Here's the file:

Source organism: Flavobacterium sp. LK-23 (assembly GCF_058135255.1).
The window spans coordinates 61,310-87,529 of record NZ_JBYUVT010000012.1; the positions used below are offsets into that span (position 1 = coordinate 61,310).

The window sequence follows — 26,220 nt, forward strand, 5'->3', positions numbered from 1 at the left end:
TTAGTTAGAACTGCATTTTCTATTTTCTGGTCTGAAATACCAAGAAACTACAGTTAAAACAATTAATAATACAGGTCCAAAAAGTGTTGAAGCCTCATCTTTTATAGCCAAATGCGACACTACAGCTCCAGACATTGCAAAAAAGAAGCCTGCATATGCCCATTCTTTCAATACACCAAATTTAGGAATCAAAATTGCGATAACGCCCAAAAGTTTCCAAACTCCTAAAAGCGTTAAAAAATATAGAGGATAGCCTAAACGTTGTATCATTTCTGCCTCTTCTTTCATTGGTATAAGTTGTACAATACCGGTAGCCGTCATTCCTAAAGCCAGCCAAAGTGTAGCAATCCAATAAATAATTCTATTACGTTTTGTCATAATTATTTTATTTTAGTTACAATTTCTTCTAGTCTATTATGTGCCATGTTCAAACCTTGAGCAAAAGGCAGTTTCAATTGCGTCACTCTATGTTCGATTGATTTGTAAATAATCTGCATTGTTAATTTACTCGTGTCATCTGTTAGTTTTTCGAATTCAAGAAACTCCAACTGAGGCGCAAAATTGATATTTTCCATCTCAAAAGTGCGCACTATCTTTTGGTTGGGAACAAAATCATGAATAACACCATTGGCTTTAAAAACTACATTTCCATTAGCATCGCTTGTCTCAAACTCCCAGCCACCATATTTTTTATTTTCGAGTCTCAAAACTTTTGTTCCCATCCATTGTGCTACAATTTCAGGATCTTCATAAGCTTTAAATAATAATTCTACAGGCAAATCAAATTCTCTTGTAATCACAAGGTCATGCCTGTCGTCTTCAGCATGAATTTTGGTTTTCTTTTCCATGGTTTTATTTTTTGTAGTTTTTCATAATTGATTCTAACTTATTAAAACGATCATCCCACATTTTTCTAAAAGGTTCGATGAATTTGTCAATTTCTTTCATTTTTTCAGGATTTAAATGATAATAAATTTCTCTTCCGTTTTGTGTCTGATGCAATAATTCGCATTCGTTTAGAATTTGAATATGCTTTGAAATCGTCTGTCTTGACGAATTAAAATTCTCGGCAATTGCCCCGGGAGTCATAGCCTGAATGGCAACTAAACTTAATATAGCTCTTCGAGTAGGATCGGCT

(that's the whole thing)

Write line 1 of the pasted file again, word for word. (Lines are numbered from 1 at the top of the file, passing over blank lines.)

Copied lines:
Source organism: Flavobacterium sp. LK-23 (assembly GCF_058135255.1).